I would like to do further research on Wallis and Edward, and am open to the more sympathetic view. Like Anne Boleyn, it seems she has been demonised, but it is better that she does not remain so for centuries if it not deserved.

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The Royal Wedding

When I left my home to watch the nuptials at my local cinema, the city was quiet -much like any bank holiday. But I was surprised to see decorators and Big Issue sellers at work as normal. After the event, I stepped outside, hoping to hear local church bells ringing;  I strained to hear a little chime distantly. Most shops were closed, but while the majority took the advantage of another bank holiday’s rest, few displayed anything in their windows about the event. One restaurant said it was closing due to ‘the wedding’ – the monarchical aspect was dropped. Others had triangular flags on strings but avoided the national tricolours. From one window dangled a Chelsea football flag – not even a local team – for the next day’s match. 

I am among those who are proud of our monarchy and heritage. But I did note that the service used words which made me shudder – about the very negative church view of why we have marriage – to stop fornication and to have children. I noted with pleasure the lack of ‘obey’ in Kate (now Duchess)’s vows. The Guardian points out that the music was very imperial. I am proud, although most of the unfamilar pieces didn’t stick out, especially not the new piece composed by John Rutter. The choir descants spoiled favourite hymns as usual. And there was a heavy military feel to the day, which I struggled with as a pacifist.

I am bored by the silly media commentary and bitch comments about the attire of people I often have no interest in.

What does interest me is a parallel between the new princess (why does she have to have her husband’s first name?) and the one of the women I most admire in History. Although also not royal or aristocratic, Anne Boleyn did keep her first name when she became queen. Her wedding to Henry VIII was a private and secret affair – its date is not known – but her coronation is easier to compare to yesterday’s wedding. Anne Boleyn is a much maligned woman, whose enemies’ vilification programme has been successful for 400 years. She was not the grasping bitch whose reign was cut short by beheading; she was the real star of the Reformation who set up the kingdom ready for the successes that her daughter Elizabeth reaped. She was a woman who also knew that her costumes of public occasions spoke symbolically as statements, and used them well. Allegedly also dark (although Joanna Denny disagrees) and slim, Anne had to wait a similar time to Kate (possibly longer) before finally marrying into royalty. In contrast to choosing an established military uniform, Henry’s bridegroom outfits would have been as interesting to see as his wives’. I believe that Jonathan Rhys Myers commented on playing Henry in the Tudors TV series that this was the best dressed male in history. The costume designers for the show got a unique opportunity to make such splendid clothes for a male.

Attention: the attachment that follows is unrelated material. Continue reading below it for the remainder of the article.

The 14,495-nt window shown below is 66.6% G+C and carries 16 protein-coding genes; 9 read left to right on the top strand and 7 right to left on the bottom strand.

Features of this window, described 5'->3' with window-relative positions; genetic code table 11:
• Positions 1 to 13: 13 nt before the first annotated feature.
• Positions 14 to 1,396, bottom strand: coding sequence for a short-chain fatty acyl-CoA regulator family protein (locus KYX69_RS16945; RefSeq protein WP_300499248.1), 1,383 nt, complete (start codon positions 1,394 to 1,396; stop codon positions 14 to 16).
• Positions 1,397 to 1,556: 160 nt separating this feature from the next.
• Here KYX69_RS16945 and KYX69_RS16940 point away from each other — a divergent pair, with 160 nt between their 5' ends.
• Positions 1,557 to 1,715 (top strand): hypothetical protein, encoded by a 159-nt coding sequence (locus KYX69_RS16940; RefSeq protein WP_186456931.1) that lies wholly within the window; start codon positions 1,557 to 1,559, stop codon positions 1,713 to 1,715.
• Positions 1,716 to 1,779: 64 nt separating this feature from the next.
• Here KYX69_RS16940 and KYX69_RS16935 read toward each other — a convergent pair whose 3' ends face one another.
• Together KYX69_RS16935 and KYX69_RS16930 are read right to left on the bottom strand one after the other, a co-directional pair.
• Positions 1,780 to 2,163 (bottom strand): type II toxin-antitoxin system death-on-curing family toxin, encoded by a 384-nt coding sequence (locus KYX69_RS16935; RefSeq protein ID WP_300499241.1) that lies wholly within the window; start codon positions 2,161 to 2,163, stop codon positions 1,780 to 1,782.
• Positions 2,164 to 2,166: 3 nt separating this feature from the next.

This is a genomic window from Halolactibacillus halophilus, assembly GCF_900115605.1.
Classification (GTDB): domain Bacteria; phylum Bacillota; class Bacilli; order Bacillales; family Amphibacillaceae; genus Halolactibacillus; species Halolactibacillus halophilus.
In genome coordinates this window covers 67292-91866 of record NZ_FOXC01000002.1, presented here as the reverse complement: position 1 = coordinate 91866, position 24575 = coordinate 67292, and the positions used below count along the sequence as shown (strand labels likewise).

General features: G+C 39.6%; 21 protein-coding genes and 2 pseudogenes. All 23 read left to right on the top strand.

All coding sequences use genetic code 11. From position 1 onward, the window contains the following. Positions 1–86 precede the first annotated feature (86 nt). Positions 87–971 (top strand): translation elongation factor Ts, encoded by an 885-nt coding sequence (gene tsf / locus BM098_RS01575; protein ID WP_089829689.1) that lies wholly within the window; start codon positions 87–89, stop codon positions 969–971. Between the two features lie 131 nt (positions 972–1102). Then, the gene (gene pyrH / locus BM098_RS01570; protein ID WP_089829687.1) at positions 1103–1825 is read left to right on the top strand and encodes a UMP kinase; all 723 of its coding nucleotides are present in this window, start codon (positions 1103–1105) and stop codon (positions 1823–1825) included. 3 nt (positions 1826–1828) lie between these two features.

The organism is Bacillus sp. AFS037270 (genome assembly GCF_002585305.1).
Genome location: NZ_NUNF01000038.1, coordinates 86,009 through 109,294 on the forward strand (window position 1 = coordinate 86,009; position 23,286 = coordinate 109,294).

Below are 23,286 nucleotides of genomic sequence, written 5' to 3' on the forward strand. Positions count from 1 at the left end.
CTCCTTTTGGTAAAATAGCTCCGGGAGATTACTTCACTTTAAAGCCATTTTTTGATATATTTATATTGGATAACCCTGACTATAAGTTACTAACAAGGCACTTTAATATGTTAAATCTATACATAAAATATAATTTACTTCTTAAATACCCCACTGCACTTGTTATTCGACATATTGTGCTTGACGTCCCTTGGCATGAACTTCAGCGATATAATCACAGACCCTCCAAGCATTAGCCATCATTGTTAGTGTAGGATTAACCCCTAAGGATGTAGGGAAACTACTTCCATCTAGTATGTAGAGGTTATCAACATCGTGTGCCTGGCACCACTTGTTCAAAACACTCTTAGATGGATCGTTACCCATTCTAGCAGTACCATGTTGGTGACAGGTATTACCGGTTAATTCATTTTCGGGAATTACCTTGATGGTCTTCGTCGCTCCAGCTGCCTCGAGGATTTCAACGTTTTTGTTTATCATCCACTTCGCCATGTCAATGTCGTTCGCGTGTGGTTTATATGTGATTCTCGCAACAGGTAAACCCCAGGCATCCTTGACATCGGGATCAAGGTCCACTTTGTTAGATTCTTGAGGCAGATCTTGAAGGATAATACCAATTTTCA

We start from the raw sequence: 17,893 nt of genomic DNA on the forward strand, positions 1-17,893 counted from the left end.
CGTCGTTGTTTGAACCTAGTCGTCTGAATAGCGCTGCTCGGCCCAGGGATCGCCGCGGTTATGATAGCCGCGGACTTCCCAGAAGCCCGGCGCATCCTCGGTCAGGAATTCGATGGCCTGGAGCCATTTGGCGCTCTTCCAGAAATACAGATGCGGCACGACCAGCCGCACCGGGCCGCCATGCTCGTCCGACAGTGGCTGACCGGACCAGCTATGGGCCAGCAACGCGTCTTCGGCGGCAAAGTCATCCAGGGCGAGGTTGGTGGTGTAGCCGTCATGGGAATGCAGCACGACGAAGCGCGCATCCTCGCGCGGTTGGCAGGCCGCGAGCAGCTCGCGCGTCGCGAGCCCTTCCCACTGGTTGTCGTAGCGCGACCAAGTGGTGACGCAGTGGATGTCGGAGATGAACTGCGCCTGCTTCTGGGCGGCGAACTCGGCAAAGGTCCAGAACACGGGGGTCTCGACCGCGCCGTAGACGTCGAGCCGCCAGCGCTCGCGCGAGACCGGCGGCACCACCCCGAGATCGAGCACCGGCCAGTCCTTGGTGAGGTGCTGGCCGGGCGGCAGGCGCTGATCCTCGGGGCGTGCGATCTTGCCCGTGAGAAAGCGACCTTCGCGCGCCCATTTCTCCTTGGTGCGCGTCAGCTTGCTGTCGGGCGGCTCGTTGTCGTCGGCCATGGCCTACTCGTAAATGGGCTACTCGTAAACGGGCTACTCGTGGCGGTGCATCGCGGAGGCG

I wonder what the metropolitan police would have done to control the crowds who allegedly booed Anne and threw things on her two mile ride through the capital.

Which brings me on to the bitter aftertaste of yesterday’s affair. In reading the papers, what’s stuck in my mind was the heavy handed response of police. I chose contrasting papers; the more local and conservative one only briefly mentioned the arrests as a low number, instead quoting the police on the nice atmosphere in Westminster. The self aggrandised left wing one spent much time on the feelings of suppressed republicans who feel their right to an anti royalist view was curtailed by pre-emptive police. On the same page that OK magazine had its huge Royal Wedding special advert, this paper reported on Bristol anti Tesco protests being escalated by riot police – who then got what they dressed for. Also this month, I read of another recent time when British police had stepped in aggressively citing ‘breach of the peace’ before any had been caused. Rightly, complaints are being made at all these incidents. It’s the same month that I watched Stuart: A Life Backwards about two real men that met over protesting that managers of a shelter where drugs were dealt were arrested in a raid and then imprisoned.

Whilst some are angry at the public expenses of yesterday’s ceremony, the real bill comes from security. We didn’t  pay for the Abbey or the reception or the dress; the uniting families met those costs. What the recession and cut weary nation did pay for was a multi-million police bill, involving stop and search on all those near the abbey as well as heavy handedness at republican parties. Security now spoils any large event, which are often full of peace, fun and neighbourliness to strangers. We’ve become obsessed with searching people and it really should not be tolerated. Yes, if we’re innocent we mind particularly. And this same police force, who we regularly pay our taxes towards, is rough handling other peaceful demonstrations against important matters and undermining our right to be a free country.

Vintage wartime posters are available to buy, and felt all the more appropriate with their crowned slogans in the light of our internationally followed royal wedding. The one that is most appropriate is ‘Your freedom is in peril – fight with all your might’. That doesn’t mean taking up arms – but it does mean the right to publish, speak publicly and privately,  and hold up placards should never be curtailed.